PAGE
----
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Re: antidepressant options? - For everyone...

Posted by SLS on August 18, 2022, at 9:26:45

In reply to antidepressant options?, posted by Christ_empowered on August 17, 2022, at 20:48:43

I am reposting here what I wrote to Linkadge yesterday. I am becoming more and more convinced that too many people on Psycho-Babble are approaching treatment of mental illness too cavalierly. Antidepressants are not PRNs. Yet, many people use them that way. The time scale of PRN usage that I see is measured in weeks rather than in hours. People expect instant improvements rather than recognize that a true remission is achieved only through establishing a new, functional homeostasis with new set-points. This is a process that often takes months rather than weeks to occur. Just because one doesn't experience a perceptible improvement in response to a treatment within 3 weeks doesn't indicate that the treatment won't ultimately produce a robust, long-term healing.

Once you settle on a treatment, try to be patient while you are evaluating its value. If you give each drug trial less than 4 weeks, you will have effectively wasted years without testing a single treatment.


"I used to push an idea here over the years that different is different. It is a simple concept, but too often ignored. Many people make treatment decisions based upon the faulty notion that all SSRIs are alike and interchangeable. We now know that this is not true.

Another consideration is that humankind has likely not yet elucidated all of the pharmacological properties of every psychotropic drug. Scientists discover new properties of old drugs all the time, as is demonstrated by the repurposing of old drugs for new indications.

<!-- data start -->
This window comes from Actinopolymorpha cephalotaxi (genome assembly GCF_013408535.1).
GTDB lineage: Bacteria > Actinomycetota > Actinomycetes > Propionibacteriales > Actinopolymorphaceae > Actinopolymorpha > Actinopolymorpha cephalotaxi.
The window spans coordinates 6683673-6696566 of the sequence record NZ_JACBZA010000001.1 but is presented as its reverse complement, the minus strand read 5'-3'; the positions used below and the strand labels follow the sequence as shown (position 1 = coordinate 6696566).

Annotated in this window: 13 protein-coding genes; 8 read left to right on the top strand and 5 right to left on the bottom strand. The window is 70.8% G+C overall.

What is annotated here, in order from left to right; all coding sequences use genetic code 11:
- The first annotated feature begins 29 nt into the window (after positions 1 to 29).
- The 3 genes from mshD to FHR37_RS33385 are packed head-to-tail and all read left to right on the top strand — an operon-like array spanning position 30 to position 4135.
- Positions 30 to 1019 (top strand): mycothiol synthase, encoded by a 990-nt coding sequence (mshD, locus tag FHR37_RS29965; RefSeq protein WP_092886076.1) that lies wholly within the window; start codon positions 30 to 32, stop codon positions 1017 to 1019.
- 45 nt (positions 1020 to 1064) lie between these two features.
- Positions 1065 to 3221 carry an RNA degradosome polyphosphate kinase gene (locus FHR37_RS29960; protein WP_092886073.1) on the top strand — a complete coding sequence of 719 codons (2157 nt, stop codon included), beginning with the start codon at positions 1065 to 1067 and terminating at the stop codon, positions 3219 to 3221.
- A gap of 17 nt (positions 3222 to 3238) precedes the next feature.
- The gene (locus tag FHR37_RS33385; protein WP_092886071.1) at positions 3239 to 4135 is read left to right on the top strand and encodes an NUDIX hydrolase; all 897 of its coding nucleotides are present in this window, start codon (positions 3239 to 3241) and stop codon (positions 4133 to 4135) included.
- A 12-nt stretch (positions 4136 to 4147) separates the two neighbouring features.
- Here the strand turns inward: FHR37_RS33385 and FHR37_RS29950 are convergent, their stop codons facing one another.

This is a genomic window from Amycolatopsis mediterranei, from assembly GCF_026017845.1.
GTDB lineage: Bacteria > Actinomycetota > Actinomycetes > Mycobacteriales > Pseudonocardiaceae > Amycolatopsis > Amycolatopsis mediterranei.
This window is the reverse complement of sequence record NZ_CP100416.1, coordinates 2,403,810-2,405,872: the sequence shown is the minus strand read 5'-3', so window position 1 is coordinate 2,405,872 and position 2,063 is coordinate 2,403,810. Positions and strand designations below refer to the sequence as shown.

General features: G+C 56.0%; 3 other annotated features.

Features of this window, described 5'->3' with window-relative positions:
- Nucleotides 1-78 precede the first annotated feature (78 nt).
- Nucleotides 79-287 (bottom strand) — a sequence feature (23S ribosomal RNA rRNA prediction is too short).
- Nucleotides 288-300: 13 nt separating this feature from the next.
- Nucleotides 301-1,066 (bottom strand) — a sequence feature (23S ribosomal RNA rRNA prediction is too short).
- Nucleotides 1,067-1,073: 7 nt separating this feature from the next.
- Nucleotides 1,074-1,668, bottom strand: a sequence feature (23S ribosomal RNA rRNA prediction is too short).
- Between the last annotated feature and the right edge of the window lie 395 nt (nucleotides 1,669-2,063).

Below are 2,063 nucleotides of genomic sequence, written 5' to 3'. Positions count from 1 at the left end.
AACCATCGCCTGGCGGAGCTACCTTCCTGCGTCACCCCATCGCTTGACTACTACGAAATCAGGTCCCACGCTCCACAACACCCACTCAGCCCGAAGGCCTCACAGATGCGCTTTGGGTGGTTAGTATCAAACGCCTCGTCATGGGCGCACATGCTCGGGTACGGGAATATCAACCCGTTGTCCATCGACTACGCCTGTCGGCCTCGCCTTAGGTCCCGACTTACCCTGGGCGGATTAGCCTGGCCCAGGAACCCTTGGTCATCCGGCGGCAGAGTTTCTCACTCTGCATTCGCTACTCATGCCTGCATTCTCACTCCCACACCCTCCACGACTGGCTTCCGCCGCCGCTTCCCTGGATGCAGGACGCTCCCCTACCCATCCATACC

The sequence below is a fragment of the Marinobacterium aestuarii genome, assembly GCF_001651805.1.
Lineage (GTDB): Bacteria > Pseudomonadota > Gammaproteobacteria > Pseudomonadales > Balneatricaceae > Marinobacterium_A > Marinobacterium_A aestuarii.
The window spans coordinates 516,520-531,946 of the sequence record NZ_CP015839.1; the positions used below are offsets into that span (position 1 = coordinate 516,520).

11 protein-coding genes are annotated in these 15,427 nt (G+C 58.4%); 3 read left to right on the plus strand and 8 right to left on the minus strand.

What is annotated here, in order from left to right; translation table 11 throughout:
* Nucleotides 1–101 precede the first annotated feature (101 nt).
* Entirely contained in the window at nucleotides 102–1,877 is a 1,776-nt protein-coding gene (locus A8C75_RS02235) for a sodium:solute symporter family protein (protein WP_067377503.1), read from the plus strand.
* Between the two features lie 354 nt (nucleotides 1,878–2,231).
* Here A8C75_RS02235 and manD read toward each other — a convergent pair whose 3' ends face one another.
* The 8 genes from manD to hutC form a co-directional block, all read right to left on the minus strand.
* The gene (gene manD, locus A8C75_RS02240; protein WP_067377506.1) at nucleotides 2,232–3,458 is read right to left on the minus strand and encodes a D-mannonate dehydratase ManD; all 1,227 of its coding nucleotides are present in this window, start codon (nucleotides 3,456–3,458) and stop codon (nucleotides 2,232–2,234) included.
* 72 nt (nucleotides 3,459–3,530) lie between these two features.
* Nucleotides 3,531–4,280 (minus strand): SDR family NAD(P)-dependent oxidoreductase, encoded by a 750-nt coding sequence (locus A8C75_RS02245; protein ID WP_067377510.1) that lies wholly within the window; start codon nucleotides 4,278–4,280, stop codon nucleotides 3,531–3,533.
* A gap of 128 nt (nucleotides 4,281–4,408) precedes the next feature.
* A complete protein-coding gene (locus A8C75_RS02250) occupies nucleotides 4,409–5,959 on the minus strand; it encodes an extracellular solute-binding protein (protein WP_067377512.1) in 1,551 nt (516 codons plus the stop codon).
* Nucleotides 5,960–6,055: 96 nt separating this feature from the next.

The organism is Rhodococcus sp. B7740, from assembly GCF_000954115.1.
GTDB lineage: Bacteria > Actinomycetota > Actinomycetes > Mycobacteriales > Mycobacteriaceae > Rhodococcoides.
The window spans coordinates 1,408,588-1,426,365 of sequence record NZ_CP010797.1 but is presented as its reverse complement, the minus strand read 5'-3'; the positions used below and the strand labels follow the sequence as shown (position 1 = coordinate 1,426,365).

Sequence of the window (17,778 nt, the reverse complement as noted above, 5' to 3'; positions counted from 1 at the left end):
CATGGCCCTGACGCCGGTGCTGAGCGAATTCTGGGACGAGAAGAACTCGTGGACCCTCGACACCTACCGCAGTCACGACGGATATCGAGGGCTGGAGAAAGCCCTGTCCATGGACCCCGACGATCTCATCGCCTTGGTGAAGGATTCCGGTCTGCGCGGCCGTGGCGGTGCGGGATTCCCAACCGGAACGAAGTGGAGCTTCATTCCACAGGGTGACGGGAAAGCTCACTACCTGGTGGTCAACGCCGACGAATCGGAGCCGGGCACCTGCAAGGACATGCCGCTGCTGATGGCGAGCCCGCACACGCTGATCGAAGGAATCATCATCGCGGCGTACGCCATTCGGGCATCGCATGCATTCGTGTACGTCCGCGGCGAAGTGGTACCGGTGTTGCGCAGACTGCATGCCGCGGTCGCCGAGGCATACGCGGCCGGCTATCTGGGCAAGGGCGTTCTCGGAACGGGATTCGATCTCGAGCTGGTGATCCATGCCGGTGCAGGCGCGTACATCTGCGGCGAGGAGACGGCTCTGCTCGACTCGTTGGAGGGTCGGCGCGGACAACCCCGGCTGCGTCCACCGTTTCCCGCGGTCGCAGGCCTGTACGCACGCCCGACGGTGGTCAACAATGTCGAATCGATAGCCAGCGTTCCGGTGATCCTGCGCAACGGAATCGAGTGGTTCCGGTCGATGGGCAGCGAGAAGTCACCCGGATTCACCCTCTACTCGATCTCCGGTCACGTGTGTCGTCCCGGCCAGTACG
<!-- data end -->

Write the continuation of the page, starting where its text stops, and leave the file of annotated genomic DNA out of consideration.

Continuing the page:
I made it a general rule for myself that I not be too smart and predict my reactions to drugs based upon what little man understands about the brain, pharmacology, and physiology in general. For the most part, I did not eliminate any drug from consideration based upon what I believed to be true about its properties. Even if I had, I would still not be able to account for the interindividual differences in the responsiveness to the same drug. Without the ability to explain this, we prove to ourselves that we simply don't know enough to anticipate how we will react to each drug we try. There is simply too little known to be able to predict anything.

If Paxil and Zoloft were identical simply because some human being dubbed both drugs as being "SSRIs", then why will someone respond to one and not the other? That's all you need to know in order to make rational treatment decisions if your mental illness is difficult to treat.

Different is different.

Don't exclude any possibilities by being "too smart". Linkadge, you are plenty smart, but scientists have not provided you with sufficient information to put the puzzle together.

Two last thoughts...

1. Don't "pulse" antidepressants.Your brain doesn't know what the hell is going on. It can't find anything resembling homeostasis from which to navigate gradually towards a true and persistent remission. Your brain is lost. It has no familiar starting point from which to begin its journey. I think you would be better off to no longer make frequent and abrupt changes to what you are assaulting the brain with. That includes herbs and nutriceuticals. Stop taking them. They will only confound the biological dynamics between drug and brain. Besides, they don't do sh*t for you. Try to find a combination of drugs that leaves you with a bearable depression as you give the brain time to establish a homeostasis - any kind of homeostasis. It would be great if you can do this without using an antidepressant in the interim. Taking a "drug holiday" for perhaps 2-3 months might make you much more responsive to the same drugs that had failed to produce an improvement previously.

2. You should expect that the journey from baseline depression to remission will be frustratingly gradual. Expect the journey to take a year or more once you begin to feel the beginnings of an improvement. Give a treatment 3 months to demonstrate the robustness of a response after you begin to improve. If you feel no improvement at all - zero - after 1 month, or you feel worse and can't tolerate side effects, you might be better off aborting the trial at that point. Wait at least two weeks before beginning a new treatment.



Some see things as they are and ask why.
I dream of things that never were and ask why not.

The only thing necessary for the triumph of evil is that good men do nothing.




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